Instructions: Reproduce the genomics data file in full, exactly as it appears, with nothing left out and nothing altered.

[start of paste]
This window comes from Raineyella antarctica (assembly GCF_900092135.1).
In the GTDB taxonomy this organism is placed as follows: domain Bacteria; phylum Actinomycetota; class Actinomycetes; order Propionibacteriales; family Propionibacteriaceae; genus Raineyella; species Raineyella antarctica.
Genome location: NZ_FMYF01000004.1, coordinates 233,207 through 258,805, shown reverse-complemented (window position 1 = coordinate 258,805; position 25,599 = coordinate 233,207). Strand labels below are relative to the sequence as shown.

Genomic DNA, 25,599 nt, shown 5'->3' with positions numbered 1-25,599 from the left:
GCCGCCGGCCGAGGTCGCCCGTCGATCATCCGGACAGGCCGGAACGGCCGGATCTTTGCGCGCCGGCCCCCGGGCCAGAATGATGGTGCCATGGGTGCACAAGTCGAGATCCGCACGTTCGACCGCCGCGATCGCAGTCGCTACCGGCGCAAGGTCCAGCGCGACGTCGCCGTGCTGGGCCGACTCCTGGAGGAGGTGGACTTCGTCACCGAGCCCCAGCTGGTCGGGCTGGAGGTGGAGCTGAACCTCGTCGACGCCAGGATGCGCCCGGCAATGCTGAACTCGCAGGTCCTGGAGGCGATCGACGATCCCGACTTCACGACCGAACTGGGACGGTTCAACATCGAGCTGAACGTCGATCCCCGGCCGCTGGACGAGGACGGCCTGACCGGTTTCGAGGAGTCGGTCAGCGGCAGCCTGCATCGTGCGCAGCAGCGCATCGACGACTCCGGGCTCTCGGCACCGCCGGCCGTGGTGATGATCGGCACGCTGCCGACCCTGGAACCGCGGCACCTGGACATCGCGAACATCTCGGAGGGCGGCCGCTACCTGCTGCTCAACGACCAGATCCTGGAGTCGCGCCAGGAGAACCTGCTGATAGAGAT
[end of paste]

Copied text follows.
This window comes from Raineyella antarctica (assembly GCF_900092135.1).
In the GTDB taxonomy this organism is placed as follows: domain Bacteria; phylum Actinomycetota; class Actinomycetes; order Propionibacteriales; family Propionibacteriaceae; genus Raineyella; species Raineyella antarctica.
Genome location: NZ_FMYF01000004.1, coordinates 233,207 through 258,805, shown reverse-complemented (window position 1 = coordinate 258,805; position 25,599 = coordinate 233,207). Strand labels below are relative to the sequence as shown.

Genomic DNA, 25,599 nt, shown 5'->3' with positions numbered 1-25,599 from the left:
GCCGCCGGCCGAGGTCGCCCGTCGATCATCCGGACAGGCCGGAACGGCCGGATCTTTGCGCGCCGGCCCCCGGGCCAGAATGATGGTGCCATGGGTGCACAAGTCGAGATCCGCACGTTCGACCGCCGCGATCGCAGTCGCTACCGGCGCAAGGTCCAGCGCGACGTCGCCGTGCTGGGCCGACTCCTGGAGGAGGTGGACTTCGTCACCGAGCCCCAGCTGGTCGGGCTGGAGGTGGAGCTGAACCTCGTCGACGCCAGGATGCGCCCGGCAATGCTGAACTCGCAGGTCCTGGAGGCGATCGACGATCCCGACTTCACGACCGAACTGGGACGGTTCAACATCGAGCTGAACGTCGATCCCCGGCCGCTGGACGAGGACGGCCTGACCGGTTTCGAGGAGTCGGTCAGCGGCAGCCTGCATCGTGCGCAGCAGCGCATCGACGACTCCGGGCTCTCGGCACCGCCGGCCGTGGTGATGATCGGCACGCTGCCGACCCTGGAACCGCGGCACCTGGACATCGCGAACATCTCGGAGGGCGGCCGCTACCTGCTGCTCAACGACCAGATCCTGGAGTCGCGCCAGGAGAACCTGCTGATAGAGAT